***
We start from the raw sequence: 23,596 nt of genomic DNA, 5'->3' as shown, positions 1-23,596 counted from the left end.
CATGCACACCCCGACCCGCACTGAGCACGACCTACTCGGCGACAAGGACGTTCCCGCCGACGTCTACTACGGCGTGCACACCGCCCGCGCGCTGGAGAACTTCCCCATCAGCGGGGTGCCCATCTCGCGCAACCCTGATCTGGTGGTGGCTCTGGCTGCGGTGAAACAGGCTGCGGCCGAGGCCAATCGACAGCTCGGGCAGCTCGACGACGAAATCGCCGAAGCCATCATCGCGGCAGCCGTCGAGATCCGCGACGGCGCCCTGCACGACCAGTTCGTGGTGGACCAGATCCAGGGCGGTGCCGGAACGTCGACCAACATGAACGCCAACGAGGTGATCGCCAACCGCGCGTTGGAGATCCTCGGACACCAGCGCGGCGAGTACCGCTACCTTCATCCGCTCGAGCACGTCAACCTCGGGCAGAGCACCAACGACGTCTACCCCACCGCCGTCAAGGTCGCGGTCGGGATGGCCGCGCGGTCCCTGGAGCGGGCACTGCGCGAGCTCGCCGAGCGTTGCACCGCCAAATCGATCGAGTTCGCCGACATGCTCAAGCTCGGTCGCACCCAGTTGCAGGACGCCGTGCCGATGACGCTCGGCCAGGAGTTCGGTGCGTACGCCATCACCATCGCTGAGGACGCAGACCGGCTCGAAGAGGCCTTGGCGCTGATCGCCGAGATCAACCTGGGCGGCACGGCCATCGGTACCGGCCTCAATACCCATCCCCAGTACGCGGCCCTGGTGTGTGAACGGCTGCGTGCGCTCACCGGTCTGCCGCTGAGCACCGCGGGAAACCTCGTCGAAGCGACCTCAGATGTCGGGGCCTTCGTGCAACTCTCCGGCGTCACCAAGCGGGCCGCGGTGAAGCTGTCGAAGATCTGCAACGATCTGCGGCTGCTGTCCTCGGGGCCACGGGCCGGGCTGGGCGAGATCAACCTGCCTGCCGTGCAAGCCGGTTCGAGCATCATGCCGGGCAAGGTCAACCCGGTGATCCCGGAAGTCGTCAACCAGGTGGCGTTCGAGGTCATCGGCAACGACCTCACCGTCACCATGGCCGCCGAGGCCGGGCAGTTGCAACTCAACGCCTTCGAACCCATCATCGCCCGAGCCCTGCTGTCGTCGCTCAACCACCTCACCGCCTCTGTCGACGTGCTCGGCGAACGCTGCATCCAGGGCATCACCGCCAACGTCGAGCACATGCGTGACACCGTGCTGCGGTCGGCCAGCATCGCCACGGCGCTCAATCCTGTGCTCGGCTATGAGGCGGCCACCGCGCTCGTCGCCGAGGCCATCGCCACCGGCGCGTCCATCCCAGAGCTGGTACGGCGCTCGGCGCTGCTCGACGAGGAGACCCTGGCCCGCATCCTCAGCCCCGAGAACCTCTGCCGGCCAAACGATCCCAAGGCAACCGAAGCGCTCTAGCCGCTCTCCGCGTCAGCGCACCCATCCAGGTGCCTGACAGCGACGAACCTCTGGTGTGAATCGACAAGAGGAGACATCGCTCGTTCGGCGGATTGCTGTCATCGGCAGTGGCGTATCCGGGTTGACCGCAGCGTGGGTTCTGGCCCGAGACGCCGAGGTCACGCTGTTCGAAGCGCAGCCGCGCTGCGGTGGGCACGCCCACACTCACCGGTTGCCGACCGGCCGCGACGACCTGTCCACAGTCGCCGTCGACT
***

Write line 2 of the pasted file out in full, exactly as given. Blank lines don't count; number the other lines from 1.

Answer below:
CATGCACACCCCGACCCGCACTGAGCACGACCTACTCGGCGACAAGGACGTTCCCGCCGACGTCTACTACGGCGTGCACACCGCCCGCGCGCTGGAGAACTTCCCCATCAGCGGGGTGCCCATCTCGCGCAACCCTGATCTGGTGGTGGCTCTGGCTGCGGTGAAACAGGCTGCGGCCGAGGCCAATCGACAGCTCGGGCAGCTCGACGACGAAATCGCCGAAGCCATCATCGCGGCAGCCGTCGAGATCCGCGACGGCGCCCTGCACGACCAGTTCGTGGTGGACCAGATCCAGGGCGGTGCCGGAACGTCGACCAACATGAACGCCAACGAGGTGATCGCCAACCGCGCGTTGGAGATCCTCGGACACCAGCGCGGCGAGTACCGCTACCTTCATCCGCTCGAGCACGTCAACCTCGGGCAGAGCACCAACGACGTCTACCCCACCGCCGTCAAGGTCGCGGTCGGGATGGCCGCGCGGTCCCTGGAGCGGGCACTGCGCGAGCTCGCCGAGCGTTGCACCGCCAAATCGATCGAGTTCGCCGACATGCTCAAGCTCGGTCGCACCCAGTTGCAGGACGCCGTGCCGATGACGCTCGGCCAGGAGTTCGGTGCGTACGCCATCACCATCGCTGAGGACGCAGACCGGCTCGAAGAGGCCTTGGCGCTGATCGCCGAGATCAACCTGGGCGGCACGGCCATCGGTACCGGCCTCAATACCCATCCCCAGTACGCGGCCCTGGTGTGTGAACGGCTGCGTGCGCTCACCGGTCTGCCGCTGAGCACCGCGGGAAACCTCGTCGAAGCGACCTCAGATGTCGGGGCCTTCGTGCAACTCTCCGGCGTCACCAAGCGGGCCGCGGTGAAGCTGTCGAAGATCTGCAACGATCTGCGGCTGCTGTCCTCGGGGCCACGGGCCGGGCTGGGCGAGATCAACCTGCCTGCCGTGCAAGCCGGTTCGAGCATCATGCCGGGCAAGGTCAACCCGGTGATCCCGGAAGTCGTCAACCAGGTGGCGTTCGAGGTCATCGGCAACGACCTCACCGTCACCATGGCCGCCGAGGCCGGGCAGTTGCAACTCAACGCCTTCGAACCCATCATCGCCCGAGCCCTGCTGTCGTCGCTCAACCACCTCACCGCCTCTGTCGACGTGCTCGGCGAACGCTGCATCCAGGGCATCACCGCCAACGTCGAGCACATGCGTGACACCGTGCTGCGGTCGGCCAGCATCGCCACGGCGCTCAATCCTGTGCTCGGCTATGAGGCGGCCACCGCGCTCGTCGCCGAGGCCATCGCCACCGGCGCGTCCATCCCAGAGCTGGTACGGCGCTCGGCGCTGCTCGACGAGGAGACCCTGGCCCGCATCCTCAGCCCCGAGAACCTCTGCCGGCCAAACGATCCCAAGGCAACCGAAGCGCTCTAGCCGCTCTCCGCGTCAGCGCACCCATCCAGGTGCCTGACAGCGACGAACCTCTGGTGTGAATCGACAAGAGGAGACATCGCTCGTTCGGCGGATTGCTGTCATCGGCAGTGGCGTATCCGGGTTGACCGCAGCGTGGGTTCTGGCCCGAGACGCCGAGGTCACGCTGTTCGAAGCGCAGCCGCGCTGCGGTGGGCACGCCCACACTCACCGGTTGCCGACCGGCCGCGACGACCTGTCCACAGTCGCCGTCGACT